SUNY’s United University Professions: A labor union fighting for higher ed
The United University Professions (UUP), SUNY’s labor union, has defended funding for public higher education—which has decreased nationwide by about 25 percent since the Great Recession. (Only two states, Alaska and North Dakota, have increased funding.)
“Funding impacts classroom sizes, ability for students to afford college—it means that because states aren’t investing, there is less hiring going on,” says union President Fred Kowal. “In our case, we have three public hospitals and the underfunding has affected patient services.”
With 30 chapters on 29 SUNY campuses, the union also focuses on keeping faculty salary on pace with cost of living, improving job security and maintaining fair benefits for its members. This includes factoring in the newer complications of distance learning and MOOCs, and what those means in the time faculty spend at work.
UUP represents academic and non-academic titles—everyone from residence hall directors to doctors in the system’s public hospital system. It also represents faculty that are part-time or who do not have tenure or continuing positions.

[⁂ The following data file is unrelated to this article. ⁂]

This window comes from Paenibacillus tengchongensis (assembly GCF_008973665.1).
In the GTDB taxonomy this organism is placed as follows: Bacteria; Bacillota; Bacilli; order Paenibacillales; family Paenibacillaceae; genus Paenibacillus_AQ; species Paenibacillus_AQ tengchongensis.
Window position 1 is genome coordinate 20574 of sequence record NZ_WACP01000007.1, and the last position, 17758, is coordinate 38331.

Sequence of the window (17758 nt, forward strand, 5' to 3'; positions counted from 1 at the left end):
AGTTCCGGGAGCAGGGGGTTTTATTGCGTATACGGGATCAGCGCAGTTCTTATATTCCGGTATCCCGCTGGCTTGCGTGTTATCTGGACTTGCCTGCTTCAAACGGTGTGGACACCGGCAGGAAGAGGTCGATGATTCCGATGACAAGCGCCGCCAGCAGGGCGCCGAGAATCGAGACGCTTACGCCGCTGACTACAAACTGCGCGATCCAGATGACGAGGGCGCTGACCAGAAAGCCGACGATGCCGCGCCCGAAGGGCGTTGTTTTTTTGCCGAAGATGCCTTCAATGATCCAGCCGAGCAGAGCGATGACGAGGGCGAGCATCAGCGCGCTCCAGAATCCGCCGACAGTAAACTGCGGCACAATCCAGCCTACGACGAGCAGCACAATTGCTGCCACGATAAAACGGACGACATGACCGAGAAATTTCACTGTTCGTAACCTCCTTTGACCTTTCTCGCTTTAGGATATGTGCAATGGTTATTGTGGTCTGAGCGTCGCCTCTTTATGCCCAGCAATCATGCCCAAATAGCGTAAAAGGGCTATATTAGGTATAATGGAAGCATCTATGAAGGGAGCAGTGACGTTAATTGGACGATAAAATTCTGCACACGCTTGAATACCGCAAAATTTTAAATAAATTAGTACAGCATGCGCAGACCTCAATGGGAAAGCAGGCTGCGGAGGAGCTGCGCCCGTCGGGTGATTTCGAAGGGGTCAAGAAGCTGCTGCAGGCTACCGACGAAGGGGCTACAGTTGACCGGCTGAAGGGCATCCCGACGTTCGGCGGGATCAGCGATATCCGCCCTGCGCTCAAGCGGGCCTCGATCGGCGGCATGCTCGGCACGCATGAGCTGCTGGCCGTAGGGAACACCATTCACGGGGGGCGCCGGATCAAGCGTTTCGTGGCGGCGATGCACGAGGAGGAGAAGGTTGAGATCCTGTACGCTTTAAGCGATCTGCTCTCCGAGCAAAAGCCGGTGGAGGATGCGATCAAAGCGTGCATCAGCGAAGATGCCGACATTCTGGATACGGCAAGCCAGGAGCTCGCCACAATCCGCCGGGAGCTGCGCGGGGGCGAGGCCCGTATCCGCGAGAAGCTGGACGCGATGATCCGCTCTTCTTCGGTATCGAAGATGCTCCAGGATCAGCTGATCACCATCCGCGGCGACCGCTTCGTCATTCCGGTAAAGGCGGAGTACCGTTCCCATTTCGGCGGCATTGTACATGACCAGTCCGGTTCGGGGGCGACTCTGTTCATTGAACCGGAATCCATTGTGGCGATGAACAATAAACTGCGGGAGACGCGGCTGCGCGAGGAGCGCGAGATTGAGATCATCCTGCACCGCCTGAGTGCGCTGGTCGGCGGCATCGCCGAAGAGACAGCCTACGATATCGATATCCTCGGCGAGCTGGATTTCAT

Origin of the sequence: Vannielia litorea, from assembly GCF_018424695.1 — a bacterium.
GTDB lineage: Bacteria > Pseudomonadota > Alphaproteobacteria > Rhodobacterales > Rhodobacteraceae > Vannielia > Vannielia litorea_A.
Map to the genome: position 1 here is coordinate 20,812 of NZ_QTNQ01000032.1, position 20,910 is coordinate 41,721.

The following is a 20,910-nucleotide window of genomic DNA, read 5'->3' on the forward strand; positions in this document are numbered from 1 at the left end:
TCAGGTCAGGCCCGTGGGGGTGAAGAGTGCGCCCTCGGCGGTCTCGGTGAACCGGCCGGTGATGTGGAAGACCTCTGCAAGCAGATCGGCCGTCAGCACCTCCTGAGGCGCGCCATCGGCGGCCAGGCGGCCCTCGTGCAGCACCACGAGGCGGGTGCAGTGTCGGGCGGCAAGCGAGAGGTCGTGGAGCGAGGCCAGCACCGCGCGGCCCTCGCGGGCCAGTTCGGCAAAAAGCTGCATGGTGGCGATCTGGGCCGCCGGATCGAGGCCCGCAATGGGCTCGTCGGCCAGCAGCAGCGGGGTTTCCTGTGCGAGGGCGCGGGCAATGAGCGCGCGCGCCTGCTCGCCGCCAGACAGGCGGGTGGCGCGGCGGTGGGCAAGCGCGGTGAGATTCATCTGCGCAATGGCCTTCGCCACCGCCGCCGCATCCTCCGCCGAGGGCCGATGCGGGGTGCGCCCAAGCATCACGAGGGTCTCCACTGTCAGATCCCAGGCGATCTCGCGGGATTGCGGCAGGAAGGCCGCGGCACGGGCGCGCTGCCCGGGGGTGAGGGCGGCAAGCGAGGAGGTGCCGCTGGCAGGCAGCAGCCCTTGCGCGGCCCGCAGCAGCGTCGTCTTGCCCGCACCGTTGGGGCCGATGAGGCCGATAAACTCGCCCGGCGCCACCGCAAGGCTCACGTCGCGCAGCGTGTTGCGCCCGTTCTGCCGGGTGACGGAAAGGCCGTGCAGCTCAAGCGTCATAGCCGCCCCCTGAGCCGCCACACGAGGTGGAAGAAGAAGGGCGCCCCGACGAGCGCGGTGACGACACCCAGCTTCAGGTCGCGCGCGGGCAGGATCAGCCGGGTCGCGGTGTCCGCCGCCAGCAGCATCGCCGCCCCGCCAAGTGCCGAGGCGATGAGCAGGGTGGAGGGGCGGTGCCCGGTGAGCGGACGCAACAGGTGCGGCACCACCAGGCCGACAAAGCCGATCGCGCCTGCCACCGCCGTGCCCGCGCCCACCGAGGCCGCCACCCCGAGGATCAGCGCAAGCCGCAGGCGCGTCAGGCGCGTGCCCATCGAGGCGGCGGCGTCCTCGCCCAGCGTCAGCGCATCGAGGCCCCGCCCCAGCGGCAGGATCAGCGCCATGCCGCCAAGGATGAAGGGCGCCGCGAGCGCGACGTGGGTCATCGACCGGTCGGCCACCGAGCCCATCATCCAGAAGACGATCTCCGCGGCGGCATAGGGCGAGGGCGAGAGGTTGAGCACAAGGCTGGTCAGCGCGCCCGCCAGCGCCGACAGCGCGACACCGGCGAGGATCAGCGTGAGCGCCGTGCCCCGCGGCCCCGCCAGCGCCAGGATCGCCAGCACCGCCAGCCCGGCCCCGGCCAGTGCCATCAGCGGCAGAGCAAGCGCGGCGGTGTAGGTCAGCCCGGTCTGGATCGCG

The UUP’s structure is standard as far as unions go, as leadership is elected by the members on each campus. Those reps in turn vote for statewide leaders, KowaI says.
Continuous change in the academic and economic landscapes offers plenty of opportunity for empowering union members, who can serve as a steadying force for other members. For example, Kowal recently wrote a letter to UUP members asking that they not participate in a demonstration on Feb. 25, in accordance with New York’s Public Employees Fair Employment Act and UUP’s mission.
“My fellow officers and adjuncts didn’t want to take part in anything associated with a walkout,” Kowal says. “Adjuncts, myself included, feel very strongly about students and what we do. We’re there for the students.”
And in some cases, unions are also helping the greater good.
“The greatest success in a continued tough climate has been defending the services we provide specifically in our SUNY hospitals,” says Kowal. “Attempts to privatize those hospitals have been fended off. This is mainly due to a strong coalition with community leaders, religious leaders and other union leaders.”
By keeping these hospitals public, SUNY is keeping costs down and offering services to patients who may not be accepted by private hospitals.
Kowal identifies another mark of success: 75 percent of SUNY’s medical graduates are employed within the state’s hospital system.